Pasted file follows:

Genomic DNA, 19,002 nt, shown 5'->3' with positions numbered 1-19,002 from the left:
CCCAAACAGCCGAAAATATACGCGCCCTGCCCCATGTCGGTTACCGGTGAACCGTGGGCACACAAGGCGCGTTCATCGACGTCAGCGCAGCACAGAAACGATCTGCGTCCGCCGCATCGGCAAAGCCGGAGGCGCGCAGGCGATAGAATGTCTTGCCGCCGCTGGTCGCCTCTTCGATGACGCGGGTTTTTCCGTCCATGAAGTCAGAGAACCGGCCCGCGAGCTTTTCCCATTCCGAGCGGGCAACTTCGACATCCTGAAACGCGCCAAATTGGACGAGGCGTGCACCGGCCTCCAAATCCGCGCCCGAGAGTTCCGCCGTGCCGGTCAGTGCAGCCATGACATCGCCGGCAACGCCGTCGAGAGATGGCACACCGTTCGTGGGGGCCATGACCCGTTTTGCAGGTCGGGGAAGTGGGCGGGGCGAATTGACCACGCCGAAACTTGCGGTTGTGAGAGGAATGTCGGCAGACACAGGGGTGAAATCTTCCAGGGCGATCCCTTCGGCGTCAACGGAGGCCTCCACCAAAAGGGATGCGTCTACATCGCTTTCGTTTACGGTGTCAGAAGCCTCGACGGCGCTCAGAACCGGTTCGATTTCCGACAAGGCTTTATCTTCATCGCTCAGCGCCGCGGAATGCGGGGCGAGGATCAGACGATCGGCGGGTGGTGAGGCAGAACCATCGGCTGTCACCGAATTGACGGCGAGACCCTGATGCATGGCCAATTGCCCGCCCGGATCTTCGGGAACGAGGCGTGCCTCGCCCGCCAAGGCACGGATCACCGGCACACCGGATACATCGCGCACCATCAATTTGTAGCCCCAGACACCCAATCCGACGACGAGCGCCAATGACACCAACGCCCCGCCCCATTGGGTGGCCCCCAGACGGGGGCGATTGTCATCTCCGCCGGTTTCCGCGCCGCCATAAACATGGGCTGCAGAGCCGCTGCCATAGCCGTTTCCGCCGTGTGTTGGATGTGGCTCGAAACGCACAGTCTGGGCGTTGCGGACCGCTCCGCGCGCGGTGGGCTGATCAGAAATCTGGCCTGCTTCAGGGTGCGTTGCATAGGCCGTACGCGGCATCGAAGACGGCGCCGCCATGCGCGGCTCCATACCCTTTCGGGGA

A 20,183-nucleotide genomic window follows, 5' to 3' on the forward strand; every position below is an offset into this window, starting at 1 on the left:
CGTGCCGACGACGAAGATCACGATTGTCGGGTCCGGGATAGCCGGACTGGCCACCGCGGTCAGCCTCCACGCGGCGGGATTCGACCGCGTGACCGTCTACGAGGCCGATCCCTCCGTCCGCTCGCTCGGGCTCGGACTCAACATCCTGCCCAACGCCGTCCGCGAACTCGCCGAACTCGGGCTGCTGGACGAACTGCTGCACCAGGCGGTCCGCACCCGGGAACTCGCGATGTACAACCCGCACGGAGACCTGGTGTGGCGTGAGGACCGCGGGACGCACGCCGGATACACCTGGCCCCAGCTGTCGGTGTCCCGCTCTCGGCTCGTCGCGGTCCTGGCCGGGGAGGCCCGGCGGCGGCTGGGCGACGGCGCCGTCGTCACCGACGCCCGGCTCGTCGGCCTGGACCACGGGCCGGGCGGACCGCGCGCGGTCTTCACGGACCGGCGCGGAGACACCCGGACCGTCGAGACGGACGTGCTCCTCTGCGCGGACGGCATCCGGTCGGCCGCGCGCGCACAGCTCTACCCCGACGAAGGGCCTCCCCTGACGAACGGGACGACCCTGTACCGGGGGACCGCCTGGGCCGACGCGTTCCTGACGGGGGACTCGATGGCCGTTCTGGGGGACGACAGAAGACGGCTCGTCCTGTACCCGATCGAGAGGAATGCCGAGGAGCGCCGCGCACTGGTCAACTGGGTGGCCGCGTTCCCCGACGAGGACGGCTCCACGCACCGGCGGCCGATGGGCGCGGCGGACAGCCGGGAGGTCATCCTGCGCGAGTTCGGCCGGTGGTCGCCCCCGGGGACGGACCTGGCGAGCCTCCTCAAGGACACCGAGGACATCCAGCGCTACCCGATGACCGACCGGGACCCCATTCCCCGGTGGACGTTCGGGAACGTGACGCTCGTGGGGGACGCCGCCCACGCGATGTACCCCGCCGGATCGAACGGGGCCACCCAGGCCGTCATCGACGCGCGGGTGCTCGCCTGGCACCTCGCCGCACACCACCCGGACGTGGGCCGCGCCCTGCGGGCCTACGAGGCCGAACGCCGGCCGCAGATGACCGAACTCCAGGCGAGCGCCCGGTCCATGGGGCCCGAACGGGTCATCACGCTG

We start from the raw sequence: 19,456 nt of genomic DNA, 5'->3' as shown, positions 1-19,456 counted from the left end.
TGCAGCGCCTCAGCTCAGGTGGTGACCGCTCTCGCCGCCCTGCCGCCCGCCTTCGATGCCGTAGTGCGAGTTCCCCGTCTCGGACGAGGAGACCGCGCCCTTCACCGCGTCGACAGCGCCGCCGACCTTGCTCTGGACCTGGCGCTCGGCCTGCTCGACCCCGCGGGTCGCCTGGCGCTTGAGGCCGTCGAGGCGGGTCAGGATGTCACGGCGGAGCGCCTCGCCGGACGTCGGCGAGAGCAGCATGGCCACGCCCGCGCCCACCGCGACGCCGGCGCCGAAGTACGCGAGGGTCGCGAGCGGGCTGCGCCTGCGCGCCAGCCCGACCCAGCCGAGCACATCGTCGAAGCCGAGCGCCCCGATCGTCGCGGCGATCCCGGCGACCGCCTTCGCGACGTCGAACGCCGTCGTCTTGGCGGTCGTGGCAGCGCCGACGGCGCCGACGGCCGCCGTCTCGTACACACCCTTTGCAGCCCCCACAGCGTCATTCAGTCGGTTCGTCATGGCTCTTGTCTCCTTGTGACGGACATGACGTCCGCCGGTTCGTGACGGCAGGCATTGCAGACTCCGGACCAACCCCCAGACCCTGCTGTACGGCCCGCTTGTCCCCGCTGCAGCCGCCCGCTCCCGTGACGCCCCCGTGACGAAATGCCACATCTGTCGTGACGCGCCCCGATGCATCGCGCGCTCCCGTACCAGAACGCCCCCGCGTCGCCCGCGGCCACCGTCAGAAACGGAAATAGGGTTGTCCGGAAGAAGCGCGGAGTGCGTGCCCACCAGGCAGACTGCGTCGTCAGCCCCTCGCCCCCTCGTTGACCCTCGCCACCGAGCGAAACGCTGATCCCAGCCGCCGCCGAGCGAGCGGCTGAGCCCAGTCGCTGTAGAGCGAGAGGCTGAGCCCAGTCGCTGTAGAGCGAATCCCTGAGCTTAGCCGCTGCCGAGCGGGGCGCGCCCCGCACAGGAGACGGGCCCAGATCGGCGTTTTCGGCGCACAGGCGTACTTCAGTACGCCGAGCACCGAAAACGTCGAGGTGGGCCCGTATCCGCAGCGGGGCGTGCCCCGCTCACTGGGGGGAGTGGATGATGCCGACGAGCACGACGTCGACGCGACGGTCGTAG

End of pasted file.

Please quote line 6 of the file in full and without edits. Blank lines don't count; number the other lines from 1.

TGCAGCGCCTCAGCTCAGGTGGTGACCGCTCTCGCCGCCCTGCCGCCCGCCTTCGATGCCGTAGTGCGAGTTCCCCGTCTCGGACGAGGAGACCGCGCCCTTCACCGCGTCGACAGCGCCGCCGACCTTGCTCTGGACCTGGCGCTCGGCCTGCTCGACCCCGCGGGTCGCCTGGCGCTTGAGGCCGTCGAGGCGGGTCAGGATGTCACGGCGGAGCGCCTCGCCGGACGTCGGCGAGAGCAGCATGGCCACGCCCGCGCCCACCGCGACGCCGGCGCCGAAGTACGCGAGGGTCGCGAGCGGGCTGCGCCTGCGCGCCAGCCCGACCCAGCCGAGCACATCGTCGAAGCCGAGCGCCCCGATCGTCGCGGCGATCCCGGCGACCGCCTTCGCGACGTCGAACGCCGTCGTCTTGGCGGTCGTGGCAGCGCCGACGGCGCCGACGGCCGCCGTCTCGTACACACCCTTTGCAGCCCCCACAGCGTCATTCAGTCGGTTCGTCATGGCTCTTGTCTCCTTGTGACGGACATGACGTCCGCCGGTTCGTGACGGCAGGCATTGCAGACTCCGGACCAACCCCCAGACCCTGCTGTACGGCCCGCTTGTCCCCGCTGCAGCCGCCCGCTCCCGTGACGCCCCCGTGACGAAATGCCACATCTGTCGTGACGCGCCCCGATGCATCGCGCGCTCCCGTACCAGAACGCCCCCGCGTCGCCCGCGGCCACCGTCAGAAACGGAAATAGGGTTGTCCGGAAGAAGCGCGGAGTGCGTGCCCACCAGGCAGACTGCGTCGTCAGCCCCTCGCCCCCTCGTTGACCCTCGCCACCGAGCGAAACGCTGATCCCAGCCGCCGCCGAGCGAGCGGCTGAGCCCAGTCGCTGTAGAGCGAGAGGCTGAGCCCAGTCGCTGTAGAGCGAATCCCTGAGCTTAGCCGCTGCCGAGCGGGGCGCGCCCCGCACAGGAGACGGGCCCAGATCGGCGTTTTCGGCGCACAGGCGTACTTCAGTACGCCGAGCACCGAAAACGTCGAGGTGGGCCCGTATCCGCAGCGGGGCGTGCCCCGCTCACTGGGGGGAGTGGATGATGCCGACGAGCACGACGTCGACGCGACGGTCGTAG